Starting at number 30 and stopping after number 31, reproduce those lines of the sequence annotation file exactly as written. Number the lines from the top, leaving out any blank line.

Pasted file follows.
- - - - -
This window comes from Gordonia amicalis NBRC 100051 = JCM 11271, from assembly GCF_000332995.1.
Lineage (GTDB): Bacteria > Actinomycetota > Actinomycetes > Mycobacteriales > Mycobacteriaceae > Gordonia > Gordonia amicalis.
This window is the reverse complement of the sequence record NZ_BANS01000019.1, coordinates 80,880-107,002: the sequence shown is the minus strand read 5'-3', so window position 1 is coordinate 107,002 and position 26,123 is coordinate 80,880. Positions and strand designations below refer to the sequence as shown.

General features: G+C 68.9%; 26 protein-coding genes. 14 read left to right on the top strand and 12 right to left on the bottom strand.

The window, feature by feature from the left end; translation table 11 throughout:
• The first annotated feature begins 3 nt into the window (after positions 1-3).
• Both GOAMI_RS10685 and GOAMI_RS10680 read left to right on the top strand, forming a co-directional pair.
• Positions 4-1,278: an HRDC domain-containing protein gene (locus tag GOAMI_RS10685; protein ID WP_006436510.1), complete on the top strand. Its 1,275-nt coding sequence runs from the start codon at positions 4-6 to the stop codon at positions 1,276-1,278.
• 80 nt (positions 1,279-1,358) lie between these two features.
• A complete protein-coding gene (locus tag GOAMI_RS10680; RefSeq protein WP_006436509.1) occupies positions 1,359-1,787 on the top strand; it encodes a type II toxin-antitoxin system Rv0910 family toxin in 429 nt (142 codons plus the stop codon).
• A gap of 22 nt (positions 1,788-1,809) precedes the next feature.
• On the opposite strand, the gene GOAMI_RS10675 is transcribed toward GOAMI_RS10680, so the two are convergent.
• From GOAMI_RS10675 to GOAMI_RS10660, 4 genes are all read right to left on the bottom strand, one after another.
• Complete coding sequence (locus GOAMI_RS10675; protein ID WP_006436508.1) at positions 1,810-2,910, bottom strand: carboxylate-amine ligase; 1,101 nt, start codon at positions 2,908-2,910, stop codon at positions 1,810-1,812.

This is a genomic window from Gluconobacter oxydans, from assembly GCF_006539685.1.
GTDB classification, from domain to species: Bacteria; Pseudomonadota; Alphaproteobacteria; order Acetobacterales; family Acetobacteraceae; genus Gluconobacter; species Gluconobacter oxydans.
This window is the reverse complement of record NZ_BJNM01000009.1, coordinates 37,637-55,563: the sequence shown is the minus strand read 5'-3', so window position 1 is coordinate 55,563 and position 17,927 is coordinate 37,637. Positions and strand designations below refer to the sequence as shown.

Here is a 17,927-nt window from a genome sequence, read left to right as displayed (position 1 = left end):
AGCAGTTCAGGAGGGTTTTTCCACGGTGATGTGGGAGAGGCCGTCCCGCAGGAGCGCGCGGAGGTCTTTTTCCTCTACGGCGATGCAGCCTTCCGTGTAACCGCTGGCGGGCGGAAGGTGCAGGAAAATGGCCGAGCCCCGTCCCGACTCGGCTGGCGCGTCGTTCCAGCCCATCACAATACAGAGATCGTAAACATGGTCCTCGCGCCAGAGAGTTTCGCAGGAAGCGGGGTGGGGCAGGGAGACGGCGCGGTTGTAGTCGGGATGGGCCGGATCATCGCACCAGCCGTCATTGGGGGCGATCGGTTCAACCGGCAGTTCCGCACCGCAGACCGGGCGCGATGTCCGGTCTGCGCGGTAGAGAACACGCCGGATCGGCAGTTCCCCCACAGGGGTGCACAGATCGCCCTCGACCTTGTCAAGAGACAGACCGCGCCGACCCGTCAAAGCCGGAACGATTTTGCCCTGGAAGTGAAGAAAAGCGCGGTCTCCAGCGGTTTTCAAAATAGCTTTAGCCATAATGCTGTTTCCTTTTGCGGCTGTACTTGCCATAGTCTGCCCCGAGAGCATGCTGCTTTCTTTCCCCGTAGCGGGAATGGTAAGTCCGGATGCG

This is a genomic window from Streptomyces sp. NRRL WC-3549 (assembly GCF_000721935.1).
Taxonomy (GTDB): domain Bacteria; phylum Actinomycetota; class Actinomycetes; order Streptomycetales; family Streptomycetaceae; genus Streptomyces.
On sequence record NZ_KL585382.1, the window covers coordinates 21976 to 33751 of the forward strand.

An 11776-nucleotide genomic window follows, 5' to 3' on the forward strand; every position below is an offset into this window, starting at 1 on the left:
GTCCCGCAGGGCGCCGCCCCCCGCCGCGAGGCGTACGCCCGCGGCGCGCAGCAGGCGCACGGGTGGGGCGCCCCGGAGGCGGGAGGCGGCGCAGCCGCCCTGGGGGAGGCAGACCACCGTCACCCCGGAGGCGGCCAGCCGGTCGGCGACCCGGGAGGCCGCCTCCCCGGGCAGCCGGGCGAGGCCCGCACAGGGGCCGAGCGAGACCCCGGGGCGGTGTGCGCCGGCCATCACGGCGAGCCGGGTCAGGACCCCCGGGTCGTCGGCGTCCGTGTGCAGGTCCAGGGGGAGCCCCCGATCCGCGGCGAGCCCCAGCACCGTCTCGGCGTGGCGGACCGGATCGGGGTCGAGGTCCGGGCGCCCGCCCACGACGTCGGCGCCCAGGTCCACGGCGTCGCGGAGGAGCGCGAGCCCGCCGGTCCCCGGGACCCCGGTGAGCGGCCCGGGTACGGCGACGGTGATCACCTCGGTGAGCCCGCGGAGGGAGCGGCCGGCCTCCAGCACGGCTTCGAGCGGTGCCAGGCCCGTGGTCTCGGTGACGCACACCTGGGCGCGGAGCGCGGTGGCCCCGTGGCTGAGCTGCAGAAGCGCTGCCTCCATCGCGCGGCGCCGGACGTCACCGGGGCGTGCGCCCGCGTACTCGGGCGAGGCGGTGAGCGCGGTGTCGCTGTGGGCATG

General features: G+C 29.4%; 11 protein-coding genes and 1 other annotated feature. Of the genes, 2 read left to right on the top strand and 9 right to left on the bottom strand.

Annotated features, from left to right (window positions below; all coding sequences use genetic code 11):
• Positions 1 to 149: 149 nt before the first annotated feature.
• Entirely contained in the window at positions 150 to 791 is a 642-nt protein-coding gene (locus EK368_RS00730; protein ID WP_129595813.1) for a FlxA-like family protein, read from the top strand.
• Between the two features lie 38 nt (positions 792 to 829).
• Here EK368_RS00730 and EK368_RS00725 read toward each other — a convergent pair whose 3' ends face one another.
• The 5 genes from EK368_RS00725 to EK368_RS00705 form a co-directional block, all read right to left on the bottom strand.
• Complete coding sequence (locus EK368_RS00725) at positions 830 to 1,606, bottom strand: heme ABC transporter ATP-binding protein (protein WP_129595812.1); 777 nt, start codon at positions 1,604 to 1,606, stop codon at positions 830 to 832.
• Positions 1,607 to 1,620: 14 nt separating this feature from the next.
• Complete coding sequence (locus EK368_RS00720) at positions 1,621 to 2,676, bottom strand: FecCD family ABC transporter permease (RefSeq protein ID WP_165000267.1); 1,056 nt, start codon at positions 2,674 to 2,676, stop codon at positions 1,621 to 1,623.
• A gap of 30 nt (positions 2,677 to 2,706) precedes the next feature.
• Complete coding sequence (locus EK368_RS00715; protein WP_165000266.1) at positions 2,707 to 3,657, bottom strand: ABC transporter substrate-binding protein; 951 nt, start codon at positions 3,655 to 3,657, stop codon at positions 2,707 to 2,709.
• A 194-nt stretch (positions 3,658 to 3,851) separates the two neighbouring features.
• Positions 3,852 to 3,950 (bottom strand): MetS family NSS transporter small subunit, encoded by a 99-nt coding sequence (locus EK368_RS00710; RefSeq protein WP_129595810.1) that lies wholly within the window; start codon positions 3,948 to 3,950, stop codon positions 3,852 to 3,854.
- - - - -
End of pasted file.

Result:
• Here EK368_RS00730 and EK368_RS00725 read toward each other — a convergent pair whose 3' ends face one another.
• The 5 genes from EK368_RS00725 to EK368_RS00705 form a co-directional block, all read right to left on the bottom strand.